Dan Haar: Moving vans? CT lost thousands of people to other states last year, Census Bureau says

Photo of Dan Haar

Job cutbacks in barely more than a week at three of Connecticut’s highest profile national brands – Pepperidge Farm, LEGO and Sikorsky – could all be “one-offs,” as Gov. Ned Lamont put it. Turbulence in an otherwise steady if not spectacular state economy.

Maybe. But new data from the U.S. Census points to a jolt to the ride that we can’t wave off so easily: Connecticut lost exactly the same net number of residents to other states between mid-2021 and mid-2022 as moved here from other states in the year following the pandemic – 13,500 in and 13,500 out, or just over one-third of 1 percent.

That means it’s possible that the great turnaround of moving vans back into the state, a cornerstone of Lamont’s re-election and of the state’s post-pandemic self-image, might only have been a detour in the decades-long slog of outward migraton to the South and the West. And unlike isolated job announcements, the total movement of people to and from a place truly defines the pulse of prosperity.   

Between April 1, 2020 and July 1, 2021, the Census report shows, Connecticut became the permanent home to 13,471 more people from elsewhere in the country than we lost to other states. We don’t have a breakdown of where the new Nutmeggers came from – more data is coming Thursday -- y – but New York is by far the largest single source.

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On the move

Chart shows states in order of the net change in number of people who moved in or out to and from other states in the 27 months from April 2020 to June 2022.  Connecticut had a good year of in-migration in 2020-21 but then saw an exodus.  Source: U.S. Census Bureau

.Idaho 88,647 4.79% 1
.Montana 39,041 3.59% 2
.South Carolina 165,948 3.23% 3
.Florida 622,476 2.88% 4
.Delaware 27,119 2.73% 5
.Arizona 182,362 2.54% 6
.Maine 30,642 2.25% 7
.Tennessee 146,403 2.11% 8
.North Carolina 211,867 2.03% 9
.Nevada 56,317 1.81% 10
.South Dakota 14,711 1.66% 11
.Texas 475,252 1.63% 12
.Utah 47,125 1.44% 13
.Oklahoma 56,807 1.43% 14
.Alabama 65,355 1.30% 15
.Arkansas 38,055 1.26% 16
.Georgia 128,089 1.19% 17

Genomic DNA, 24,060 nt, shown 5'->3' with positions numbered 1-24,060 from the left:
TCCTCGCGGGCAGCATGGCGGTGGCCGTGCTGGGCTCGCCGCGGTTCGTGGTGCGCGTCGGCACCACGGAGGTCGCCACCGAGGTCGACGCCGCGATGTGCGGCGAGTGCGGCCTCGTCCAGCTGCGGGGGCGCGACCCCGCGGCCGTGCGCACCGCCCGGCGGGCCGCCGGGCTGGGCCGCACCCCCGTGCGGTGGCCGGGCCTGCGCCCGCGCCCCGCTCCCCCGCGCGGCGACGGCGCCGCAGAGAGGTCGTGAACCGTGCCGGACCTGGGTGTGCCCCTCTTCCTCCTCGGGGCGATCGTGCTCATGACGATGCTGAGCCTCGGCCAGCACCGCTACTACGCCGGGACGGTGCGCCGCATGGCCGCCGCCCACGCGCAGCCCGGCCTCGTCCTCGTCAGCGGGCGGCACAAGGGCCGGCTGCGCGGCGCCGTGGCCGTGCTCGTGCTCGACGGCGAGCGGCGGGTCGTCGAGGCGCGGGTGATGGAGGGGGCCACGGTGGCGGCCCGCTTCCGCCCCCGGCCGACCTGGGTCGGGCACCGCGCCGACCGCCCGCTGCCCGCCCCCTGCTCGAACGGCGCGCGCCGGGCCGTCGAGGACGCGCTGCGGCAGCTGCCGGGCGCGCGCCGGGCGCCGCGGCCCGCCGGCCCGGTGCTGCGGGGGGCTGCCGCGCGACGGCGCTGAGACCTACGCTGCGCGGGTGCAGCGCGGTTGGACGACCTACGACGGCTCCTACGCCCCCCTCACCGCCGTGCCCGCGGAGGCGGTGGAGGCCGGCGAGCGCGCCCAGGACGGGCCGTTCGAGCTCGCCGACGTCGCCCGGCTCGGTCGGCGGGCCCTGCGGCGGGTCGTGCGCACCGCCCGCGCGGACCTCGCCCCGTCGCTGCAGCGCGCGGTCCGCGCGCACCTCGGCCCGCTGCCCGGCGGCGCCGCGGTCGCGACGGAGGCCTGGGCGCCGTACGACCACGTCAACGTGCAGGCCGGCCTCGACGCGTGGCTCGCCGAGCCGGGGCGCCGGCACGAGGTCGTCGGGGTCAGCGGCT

.New Hampshire 16,038 1.16% 18
.Vermont 5,893 0.92% 19
.Wyoming 4,356 0.75% 20
.Indiana 22,694 0.33% 21
.Missouri 20,233 0.33% 22
.Kentucky 14,102 0.31% 23
.Colorado 17,984 0.31% 24
.West Virginia 2,460 0.14% 25
.Connecticut -76 0.00% 26
.Oregon -776 -0.02% 27
.Washington -7,376 -0.10% 28
.Pennsylvania -16,218 -0.12% 29
.Wisconsin -11,383 -0.19% 30
.Iowa -6,877 -0.22% 31
.New Mexico -5,058 -0.24% 32
.Ohio -39,915 -0.34% 33
.Virginia -29,775 -0.34% 34
.Mississippi -11,408 -0.39% 35
.Michigan -43,188 -0.43% 36
.Rhode Island -5,281 -0.48% 37
.Kansas -14,392 -0.49% 38
.Nebraska -11,108 -0.57% 39
.Minnesota -37,377 -0.65% 40
.North Dakota -7,186 -0.92% 41
.Maryland -68,287 -1.11% 42
.New Jersey -107,749 -1.16% 43
.Alaska -11,412 -1.56% 44
.Massachusetts -110,866 -1.58% 45
.Louisiana -80,278 -1.73% 46
.Hawaii -29,684 -2.05% 47
.California -871,127 -2.21% 48
.Illinois -282,048 -2.21% 49
.New York -664,921 -3.31% 50


We know that, not only from greeting all the New Yorkers who joined us in 2020 and early 2021, but also from data year after year, which shows that thousands of people from in and around the city scoot up to Connecticut, even in years when we’re leaking people like a fire alarm at a concert.

Then between July 1, 2021 and July 1, 2022, the number of people exiting Connecticut exceeded the number coming in by 13,547, according to the data, which has notoriously high margins of error.  If true, that puts us right back into a pattern that saw an average net exodus of 18,300 people per year between 2012 and 2019. 

'A go-to destination'

This was predicted by Donald L. Klepper-Smith, a semi-retired economist who moved from Connecticut to South Carolina, thereby becoming part of the picture he has commented on for decades.